The first 10-metre deep underwater platform was built in a bay near Marseille. The oceanauts who had initially complained about depression and nightmares, eventually got better within about a week. The Calypso was on duty on the surface, supplying the underwater laboratory with electricity and fresh water. The second underwater station was based in the Red Sea with eight researchers onboard. They were to spend an entire month at the station, protected by a metal grill from sharks and breathing a helium-air mixture. The third station based at a depth of 100 metres was more about the oceanauts’ mental health than filming colourful fish.
All three experiments were successful and widely recognized. Cousteau’s concept of underwater life never went further however. The project was soon abandoned with nobody eager to endure the same experience.
Cousteau in the Principality
The Oceanographic Museum of Monaco stands out like no other. It rises above the sea as if growing out of the rock. The museum was founded by Prince Albert I in 1889. In 1906, it became home to the Institute of Oceanography. Jacques-Yves Cousteau served as the museum’s unchanging director from 1957 to 1988. To this day, the place is sometimes called «the Cousteau Museum».
It was Prince Rainier III who offered the Commander the opportunity to take over the Museum. Cousteau agreed without hesitation, moving to his famous study with large windows overlooking the sea. One of his great victories was an unprecedented increase in attendance. Back in those years, the museum was entertaining over a million visitors a year. These days these figures range from 600 000 to 700 000 people.
The princely family has always keenly followed Cousteau’s research. Even after the Commander’s death, the Monaco sovereign carries on his scientific heritage. In 2018, Prince Albert II thus insisted that the museum open a section dedicated to the great explorers of Monaco. This exhibition is not entirely about Cousteau. It also reveals sea expeditions by Albert I, nicknamed «the prince of the oceans», and Prince Rainier III’s research in the field of marine ecology preservation.
The only thing the Monaco sovereigns did not manage to preserve sadly was the «Calypso»…
The legendary vessel
The British Royal Navy minesweeper was launched in the spring of 1942. Back then the boat did not stand out in any particular way. Little did it know what adventures and international fame were in store for it.
After the war, it was written off becoming a civilian boat, cruising as a ferry between Malta and the island of Gozo. It was renamed after the ancient Greek nymph from the Odyssey, Calypso. Purchased by Irish millionaire Thomas Loel Guinness, it was then handed over to Cousteau. The Commander was charged a symbolic lease of one franc a year. This is where the story of the most famous explorer-boat of the 20th century started.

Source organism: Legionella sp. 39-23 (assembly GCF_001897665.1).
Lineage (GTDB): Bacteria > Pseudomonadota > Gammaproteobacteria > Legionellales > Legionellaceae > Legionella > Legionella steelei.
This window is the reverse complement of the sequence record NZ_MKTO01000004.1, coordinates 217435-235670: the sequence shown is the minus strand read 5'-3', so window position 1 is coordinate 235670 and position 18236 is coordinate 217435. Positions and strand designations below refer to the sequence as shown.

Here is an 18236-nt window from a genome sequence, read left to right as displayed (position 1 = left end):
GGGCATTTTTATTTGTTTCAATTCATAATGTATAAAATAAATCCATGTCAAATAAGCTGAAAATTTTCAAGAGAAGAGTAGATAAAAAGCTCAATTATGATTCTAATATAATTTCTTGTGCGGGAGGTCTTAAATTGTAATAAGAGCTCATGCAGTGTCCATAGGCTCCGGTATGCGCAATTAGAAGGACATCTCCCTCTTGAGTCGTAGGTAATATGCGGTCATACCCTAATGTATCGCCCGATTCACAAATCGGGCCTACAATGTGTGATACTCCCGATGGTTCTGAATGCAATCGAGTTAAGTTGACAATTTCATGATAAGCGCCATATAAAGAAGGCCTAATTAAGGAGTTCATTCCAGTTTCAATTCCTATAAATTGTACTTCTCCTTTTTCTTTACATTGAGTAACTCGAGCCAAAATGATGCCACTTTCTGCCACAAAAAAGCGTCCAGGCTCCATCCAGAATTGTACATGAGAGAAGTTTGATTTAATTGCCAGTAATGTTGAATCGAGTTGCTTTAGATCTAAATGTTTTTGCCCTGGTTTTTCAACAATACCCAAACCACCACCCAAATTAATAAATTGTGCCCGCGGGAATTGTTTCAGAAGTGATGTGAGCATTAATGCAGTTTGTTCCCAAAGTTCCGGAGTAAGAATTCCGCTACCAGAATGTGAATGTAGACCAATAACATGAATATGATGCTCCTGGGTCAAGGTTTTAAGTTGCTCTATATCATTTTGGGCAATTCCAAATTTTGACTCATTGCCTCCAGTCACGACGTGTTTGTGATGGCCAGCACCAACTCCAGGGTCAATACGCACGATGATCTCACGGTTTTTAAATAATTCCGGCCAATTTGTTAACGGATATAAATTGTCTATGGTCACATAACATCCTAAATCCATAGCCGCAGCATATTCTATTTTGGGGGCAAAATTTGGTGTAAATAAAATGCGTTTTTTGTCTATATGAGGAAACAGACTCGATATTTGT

Under Cousteau’s command, the minesweeper underwent complete refurbishment from a military into a research ship. It was then equipped with all kinds of bathyscaphes and video cameras. A special compartment for underwater observations and small helicopter deck were built onboard. The «Calypso» had an adventurous life travelling the world, entering hundreds of ports, constantly being rebuilt and repaired.
«At times, I seem to be indulging in my fatigue. Constant breakdowns and delays are discouraging, — Jacques-Yves Cousteau was saying. — Deep down, I appear to be feeling anger towards anything that would stand in the way of our dream. Any stop in a dry dock, any stocking up on food, seems to be an evil fate haunting us. At times, when my imagination is forsaking me, I seem to be hating my boat. <…> Even laughter and cheers of my team members are infuriating. I would then ask myself: who am I? why am I doing this? What for? And only the blood in my veins reminds me that I am the sea. And that the sea is me».
In January 1996, the «Calypso’s» adventures ended for good. The explorer sank after an absurd collision with a barge in Singapore Harbour. That was a serious blow to the Commander. The «Calypso» was later rescued from the depths, never to be restored. Cousteau died in his sleep one and a half years later, in June 1997. There have always been talks about the «Calypso» being rebuilt and relaunched. Prince Albert II of Monaco once wanted to purchase the legendary ship. But it was not meant to be. The minesweeper is still awaiting its fate at a Turkish shipyard. It sadly looks less and less like the legendary «Calypso» that the world used to know for its adventures.
Some Interesting Facts about Jacques-Yves Cousteau:
* Jacques-Yves Cousteau was granted a number of prestigious international film awards: 3 Oscars and 1 Cannes Film Festival Golden Palm.
* In 1947, Cousteau set a world record for a 300-feet scuba dive.
* Cousteau’s recognizable red knitted cap is not just his distinctive trait, but a necessity for any diver to avoid hypothermia.
* Jacques-Yves Cousteau has released over 120 films in total.
* A unique underwater monument to Jacques-Yves Cousteau was erected off the Alushta coast in Crimea, in 2010.
* A 1990 Cousteau Foundation petition banned mining in Antarctica with the aim of preserving the continent exclusively for scientists and tourists.
* Cousteau’s underwater buildings have survived to this day.
* Cousteau’s yellow bathyscaphe is installed at the Oceanographic Museum entrance in Monaco.